"I moved to Los Angeles in 1999 to follow the sun, as I was trying to find a theme that stood apart from the prevalent Becher aesthetic in Germany, where exuberance was considered a crime. Hollywood favors the golden hour for its warmth and atmosphere. Glamourizing light, long shadows and color – all of this was seen as a “no-go” in German photography, as it steered away from the depicted subject, rendering it too commercial. One thing that struck me immediately about Los Angeles was that the images are usually better made than the real counterparts: the props, the build quality of the architecture. It is the capital of images and you compete against the highest production value in the world.
The sunsets absorb as much color as possible taken during golden hour in and around Los Angeles in the wintertime. Paradoxically, they are photographed as three black and white exposures over the course of roughly an hour, and in that time are prone to all sorts of mishaps beyond control. The exposures, taken at different times and on different days, are then collaged at the horizon line into a single image. It is a process of layering, as in the seascapes of Gustave Le Gray, or Gerhard Richter’s Seestück paintings, that departs from mere documentation."
Destroy the picture (Paul Schimmel’s final show at Moca Los Angeles 2012)
"Striking early pictures of Yosemite’s grand views, taken by Carleton Watkins in 1861, are what purportedly inspired President Lincoln to sign the federal government’s first act to preserve lands for the common good, laying the groundwork for the creation of the National Park Service. The Yosemite Falls have continuously played an important role in all kinds of photography, from Watkins’s documentation to Hollywood films, tourist postcards and Instagram feeds, and they are easily among the most photographed subjects in the Park. This proliferation of imagery is a form of erosion – a loss of significance through repetition, and yet I like those worn-out paths of “greatest hits,” appropriating an icon while going back to the source. Compositionally I think of the waterfalls as a violent gestural brush stroke disrupting the image of an otherwise idyllic landscape, or in the case of Lower Yosemite Falls, one that slowly erodes the picture. The waterfalls appear frozen and static in the air, and could be read as either flowing up or downstream, as they flush out all color."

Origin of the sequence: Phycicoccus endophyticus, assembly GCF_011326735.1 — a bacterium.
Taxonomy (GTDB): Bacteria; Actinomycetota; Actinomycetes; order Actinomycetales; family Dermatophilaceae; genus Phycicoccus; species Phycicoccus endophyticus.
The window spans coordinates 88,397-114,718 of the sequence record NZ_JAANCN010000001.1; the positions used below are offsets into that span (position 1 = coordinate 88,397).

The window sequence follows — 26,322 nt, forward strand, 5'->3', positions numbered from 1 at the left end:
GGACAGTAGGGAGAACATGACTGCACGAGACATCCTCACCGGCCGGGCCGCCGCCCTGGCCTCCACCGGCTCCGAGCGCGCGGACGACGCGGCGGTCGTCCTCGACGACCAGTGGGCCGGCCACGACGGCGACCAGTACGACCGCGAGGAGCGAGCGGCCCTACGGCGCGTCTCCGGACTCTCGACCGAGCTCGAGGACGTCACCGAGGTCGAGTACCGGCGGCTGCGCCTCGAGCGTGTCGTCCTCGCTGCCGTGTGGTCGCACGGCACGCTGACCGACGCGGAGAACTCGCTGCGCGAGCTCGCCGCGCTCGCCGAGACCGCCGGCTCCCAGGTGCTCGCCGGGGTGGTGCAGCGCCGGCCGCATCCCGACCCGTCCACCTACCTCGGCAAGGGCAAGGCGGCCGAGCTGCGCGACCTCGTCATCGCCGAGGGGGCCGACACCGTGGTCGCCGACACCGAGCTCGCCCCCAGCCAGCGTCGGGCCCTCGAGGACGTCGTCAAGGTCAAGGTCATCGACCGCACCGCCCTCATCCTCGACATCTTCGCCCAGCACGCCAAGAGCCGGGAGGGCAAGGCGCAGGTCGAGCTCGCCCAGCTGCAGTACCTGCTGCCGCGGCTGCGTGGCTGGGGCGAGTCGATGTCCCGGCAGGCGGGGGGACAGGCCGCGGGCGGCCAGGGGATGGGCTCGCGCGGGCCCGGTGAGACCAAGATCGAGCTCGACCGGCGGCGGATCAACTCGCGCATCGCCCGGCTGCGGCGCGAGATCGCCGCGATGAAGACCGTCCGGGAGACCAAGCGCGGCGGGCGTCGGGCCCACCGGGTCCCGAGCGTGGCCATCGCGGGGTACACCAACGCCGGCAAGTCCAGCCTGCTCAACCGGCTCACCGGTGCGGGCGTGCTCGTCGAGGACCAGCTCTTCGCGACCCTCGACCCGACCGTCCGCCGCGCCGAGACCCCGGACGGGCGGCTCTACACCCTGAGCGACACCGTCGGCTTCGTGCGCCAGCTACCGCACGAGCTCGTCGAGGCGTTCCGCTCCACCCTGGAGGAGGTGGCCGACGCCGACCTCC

Big Sur / Parking lot pictures
"Big Sur and Bixby Bridge are both three-color gradient landscapes facing into the sun in Big Sur, California. Bixby Bridge happens to be the exact location where countless scenes from television shows, movies and advertisements are filmed, most prominently the intro of the TV series Big Little Lies. The art deco bridge, so well-preserved and placed, acts more as a stage set than architecture, appearing as a paper-thin cutout. These are pictures taken from parking lots, proven and accessible spots, which is true for many locations in California that are favored by the movie, fashion and commercial photography industry."
Photoshop and the limits of control
"‘Photoshopped’ in the early 2000’s was often used as a derogatory term to demote any alterations to an image, beyond basic (and often undisclosed) touch-ups. Over the past few years, that attitude has changed and now it seems that photos can’t be photoshopped enough. There is a charm and warmth inherent to the traditional darkroom process that is easily overpowered by tech-savviness, which often leads to images that lack any trace of imperfection or playfulness – aspects I have always loved in photography. I like to overthink and overcomplicate things, to lose myself in the process and allow for details that are spontaneous and unintended. There is always an element of surprise with film – you never know what you get until you pick it up from the lab."
Florian Maier-Aichen was born in Stuttgart, Germany in 1973. His work has been exhibited and collected by such public art collections as the Hammer Museum, Los Angeles, the Carnegie Museum of Art, Pittsburgh, the Denver Art Museum, Denver, the Walker Art Center, Minneapolis, the Whitney Museum of American Art, New York and Museo Thyssen-Bornemisza, Madrid, Spain. Maier-Aichen has also had solo exhibitions at 303 Gallery, New York, Museum of Contemporary Art Los Angeles. Maier-Aichen lives and works in Cologne, Germany and Los Angeles.
For more information on Florian Maier-Aichen please visit his artist page here or contact Erika Weiss at firstname.lastname@example.org